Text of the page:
The commission voted against directing the city manager to work with the Housing Authority of Key West for the development of affordable and workforce housing at Poinciana Plaza at the city commission meeting on Wednesday.
“Upon seeing this item on the agenda my immediate question is why are we not looking at Easter Seals. The property was already voted down as becoming the next homeless shelter,” Commissioner Tony Yaniz said. In December, the city commission voted against using the Easter Seals property as a homeless shelter site, however City Manager Jim Scholl and Mayor Craig Cates have said it is the only viable property where the shelter can be located. The deadline to move the shelter is in late February.
Affordable housing has been a serious issue in Key West for more than a decade, but the issue came to the forefront after City Planner Don Craig brought forward a document called the “White Paper” in October, explaining the urgent need for 6,000 affordable units. The document also directed the city to hire a fulltime staffer to tackle affordable housing and work with the city’s land authority, as well as state officials.
The proposed Poinciana project entailed 40 new units to be built and operated by the city’s housing authority. Commissioner Terri Johnston said the project is a drop in the bucket towards the city’s overall need, but a beginning at least.
“We have got to start somewhere. We have a location and let’s look for all viable sites. We have got a property with an executive director willing to work with us. Let’s be proactive,” said Johnston.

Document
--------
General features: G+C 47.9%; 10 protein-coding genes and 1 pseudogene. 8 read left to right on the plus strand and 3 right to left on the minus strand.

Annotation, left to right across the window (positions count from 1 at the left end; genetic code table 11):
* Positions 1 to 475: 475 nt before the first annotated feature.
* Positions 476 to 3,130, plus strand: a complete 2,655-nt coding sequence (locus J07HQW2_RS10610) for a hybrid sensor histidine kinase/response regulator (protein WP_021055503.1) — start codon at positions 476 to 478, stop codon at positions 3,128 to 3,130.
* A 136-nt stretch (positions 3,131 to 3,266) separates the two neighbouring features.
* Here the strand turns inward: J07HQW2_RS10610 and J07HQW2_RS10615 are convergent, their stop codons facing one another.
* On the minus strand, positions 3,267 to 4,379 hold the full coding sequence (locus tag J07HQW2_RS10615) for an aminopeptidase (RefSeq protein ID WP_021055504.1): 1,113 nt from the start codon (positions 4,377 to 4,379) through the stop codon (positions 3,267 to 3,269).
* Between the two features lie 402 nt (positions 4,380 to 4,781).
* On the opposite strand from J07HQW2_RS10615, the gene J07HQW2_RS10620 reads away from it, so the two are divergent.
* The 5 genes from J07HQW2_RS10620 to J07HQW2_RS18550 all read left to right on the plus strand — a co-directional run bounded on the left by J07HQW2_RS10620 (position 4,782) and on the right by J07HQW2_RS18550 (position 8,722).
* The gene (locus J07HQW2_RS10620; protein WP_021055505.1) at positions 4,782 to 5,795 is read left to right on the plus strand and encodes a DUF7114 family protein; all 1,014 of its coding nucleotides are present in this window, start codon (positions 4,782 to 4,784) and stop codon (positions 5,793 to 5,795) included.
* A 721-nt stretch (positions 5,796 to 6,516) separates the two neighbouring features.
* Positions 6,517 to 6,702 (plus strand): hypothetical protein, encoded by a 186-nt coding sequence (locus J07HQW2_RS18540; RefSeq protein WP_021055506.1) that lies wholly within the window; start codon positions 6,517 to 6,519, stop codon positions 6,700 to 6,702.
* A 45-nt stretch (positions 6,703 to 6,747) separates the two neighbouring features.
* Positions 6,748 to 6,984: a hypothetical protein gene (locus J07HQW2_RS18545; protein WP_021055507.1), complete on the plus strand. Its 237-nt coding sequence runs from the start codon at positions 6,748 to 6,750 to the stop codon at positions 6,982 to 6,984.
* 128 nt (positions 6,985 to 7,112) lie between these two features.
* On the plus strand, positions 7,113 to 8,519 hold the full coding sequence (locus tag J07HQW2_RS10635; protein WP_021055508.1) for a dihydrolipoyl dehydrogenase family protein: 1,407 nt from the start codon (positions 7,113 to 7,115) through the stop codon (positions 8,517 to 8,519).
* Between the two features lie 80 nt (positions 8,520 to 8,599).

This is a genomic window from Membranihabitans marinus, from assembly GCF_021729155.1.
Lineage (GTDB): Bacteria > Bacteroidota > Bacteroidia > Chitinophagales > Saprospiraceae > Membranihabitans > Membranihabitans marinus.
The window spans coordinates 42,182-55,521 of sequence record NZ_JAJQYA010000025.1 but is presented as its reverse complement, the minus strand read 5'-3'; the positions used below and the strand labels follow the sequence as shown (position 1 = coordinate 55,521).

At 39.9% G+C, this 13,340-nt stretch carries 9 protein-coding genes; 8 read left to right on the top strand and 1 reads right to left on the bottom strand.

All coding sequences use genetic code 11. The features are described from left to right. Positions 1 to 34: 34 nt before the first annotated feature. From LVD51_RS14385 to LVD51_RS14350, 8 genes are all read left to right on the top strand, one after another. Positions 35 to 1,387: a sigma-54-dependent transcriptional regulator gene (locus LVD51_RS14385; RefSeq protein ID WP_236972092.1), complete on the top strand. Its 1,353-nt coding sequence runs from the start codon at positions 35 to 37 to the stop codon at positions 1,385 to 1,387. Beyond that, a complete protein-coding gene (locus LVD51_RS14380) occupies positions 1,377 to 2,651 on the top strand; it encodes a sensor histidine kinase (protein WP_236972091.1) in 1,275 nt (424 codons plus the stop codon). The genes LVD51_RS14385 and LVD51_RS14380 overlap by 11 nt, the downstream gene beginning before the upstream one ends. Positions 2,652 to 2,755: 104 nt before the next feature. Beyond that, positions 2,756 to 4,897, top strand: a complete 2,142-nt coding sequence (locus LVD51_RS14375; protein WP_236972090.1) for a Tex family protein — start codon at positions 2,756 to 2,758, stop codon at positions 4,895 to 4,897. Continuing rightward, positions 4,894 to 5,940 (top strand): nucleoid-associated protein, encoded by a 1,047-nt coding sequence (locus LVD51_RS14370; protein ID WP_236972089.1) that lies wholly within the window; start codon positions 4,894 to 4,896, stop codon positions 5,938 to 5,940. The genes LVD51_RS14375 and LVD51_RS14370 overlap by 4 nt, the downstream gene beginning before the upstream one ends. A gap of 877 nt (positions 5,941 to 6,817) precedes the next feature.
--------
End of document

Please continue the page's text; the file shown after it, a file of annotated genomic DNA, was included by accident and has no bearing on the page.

Chairman of Florida Keys Outreach Coalition (FKOC) Sam Kaufman agreed with commissioner Johnston and said nothing happens until the commission makes a decision.
“Poinciana seems to be an excellent location, with the site control and space. Procrastination is perpetual however. We don’t want affordable housing to move at the same rate as the Truman waterfront. The White Paper was presented two and a half months ago and Don Craig said that was urgent. I have not heard anything since Oct. 7,” said Kaufman.
City Commissioners Tony Yaniz and Clayton Lopez said they felt affordable housing might work better on other properties and the city should look at changing building heights before building any structures. Lopez suggested putting affordable housing units on part of the 6.6 acres of the Truman Waterfront Project, Yaniz said he would like to see other locations and buildings tower to six stories.
“If we cannot build out, the only way to go is up,” Yaniz said.
Commissioners Billy Wardlow, Mark Rossi, Clayton Lopez and Tony Yaniz nixed the agenda item but directed the city manager to investigate and present options to increase affordable and workforce housing units by responsibly increasing density and height.